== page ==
10. I decided to try a new terra sig recipe using Suzane Storer's Newman's Red recipe - I am hoping someone else has tried it as I am having a few questions re: the outcome. As a recipe it turned out "fine" - specific gravity was slightly over 115 but I mistakenly used a "double" portion of Sodium Silicate (I may have defocculated it too much as I didn't get a noticable "mid-layer") - It brushed on OK using a completely dry red clay body as a test piece. However, it dried out almost as fast as I brushed it on - even with the usual 3 coats. I had difficulty getting the usual "terra sig magic" burnish and it left brush marks (not expected but not entirely dissatisfactory as it gives the piece a "woody" look). My current concern is that it will "flake off" in either the bisque or saggar firing I had planned to do with this particular recipe. Would raising the specific gravity with more water slow the drying problem/brush strokes?. I'd like to get some feel of an answer before using what I have on other pots. Any thoughts from the terra sig users? Storer's recipe is using 4gal of water:20 lbs clay:60mls sodium silicate. I made only a small batch to test it out. Not wanting to be wasteful, yet by deflocculating my batch too much is it a "gonner" and just try again? Thanks
  11. OK - third time's a charm as they say - still looking to find a green celadon glossy crackle raku glaze recipe to replace one that our studio instructor removed for our use due to propriotory reasons. Question: can stains such as Mason stain be used with a basic white crackle glossy or clear crackle raku glaze to create the green celadon color I am after? What have been the Forum's experiences with this thought? - Scott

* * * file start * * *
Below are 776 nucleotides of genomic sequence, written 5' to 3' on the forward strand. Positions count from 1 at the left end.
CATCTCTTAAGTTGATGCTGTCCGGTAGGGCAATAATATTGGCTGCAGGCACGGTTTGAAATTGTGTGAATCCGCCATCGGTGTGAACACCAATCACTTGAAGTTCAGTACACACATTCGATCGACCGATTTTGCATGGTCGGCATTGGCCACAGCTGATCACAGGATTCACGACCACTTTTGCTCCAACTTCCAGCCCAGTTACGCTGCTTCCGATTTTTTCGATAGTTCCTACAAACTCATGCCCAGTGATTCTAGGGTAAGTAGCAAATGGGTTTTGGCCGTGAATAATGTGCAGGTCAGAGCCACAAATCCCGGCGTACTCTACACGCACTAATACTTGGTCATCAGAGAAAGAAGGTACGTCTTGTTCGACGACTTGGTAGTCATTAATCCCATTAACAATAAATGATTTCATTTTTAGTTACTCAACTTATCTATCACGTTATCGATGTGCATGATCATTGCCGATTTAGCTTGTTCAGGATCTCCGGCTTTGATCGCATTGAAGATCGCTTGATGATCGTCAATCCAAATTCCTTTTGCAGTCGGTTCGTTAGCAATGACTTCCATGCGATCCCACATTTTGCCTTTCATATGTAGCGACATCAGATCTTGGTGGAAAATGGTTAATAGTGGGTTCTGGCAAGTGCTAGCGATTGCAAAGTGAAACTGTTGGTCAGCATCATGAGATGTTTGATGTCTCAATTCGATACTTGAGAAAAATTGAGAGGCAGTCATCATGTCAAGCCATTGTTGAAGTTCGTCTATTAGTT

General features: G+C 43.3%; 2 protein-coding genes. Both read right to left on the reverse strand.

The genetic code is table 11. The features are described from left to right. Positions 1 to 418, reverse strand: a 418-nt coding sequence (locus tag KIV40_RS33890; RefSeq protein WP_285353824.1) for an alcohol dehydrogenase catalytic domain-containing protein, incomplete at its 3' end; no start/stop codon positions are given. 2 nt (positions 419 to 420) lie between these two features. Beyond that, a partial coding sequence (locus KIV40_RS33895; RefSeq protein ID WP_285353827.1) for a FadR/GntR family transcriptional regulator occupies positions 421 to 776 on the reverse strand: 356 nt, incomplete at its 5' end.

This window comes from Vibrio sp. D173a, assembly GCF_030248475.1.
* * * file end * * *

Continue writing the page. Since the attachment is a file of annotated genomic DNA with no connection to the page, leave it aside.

12. Hello again - I am still trying to get a green celadon raku crackle glaze recipe either from the members of the forum or in internet-land - as my October post indicated, our local rec studio's instructor pulled her green celadon crackle glaze that we were using due to some propriortory reasons. I'd like to replace her glaze with one of my own. I had about 85 views but no responses - other ideas to find this illusive recipe? Also, I am looking for someone who's familiar with Randy Broadnax's work - he had a glaze called Randy's gold - anyone know of this recipe as well? Thanks for anyone's help - Scott
  13. I am looking for a green celadon raku crackle glaze recipe - my studio instructor has, up to this point, provided us with her own recipe. However, for some proprietary reason, she has taken the glaze out of the ones we use. I have used her glaze with great results but am now disappointed the studio is left without a recipe - does anyone care to share one of their recipes that I can introduce back into our studio for us to enjoy? thanks - Scott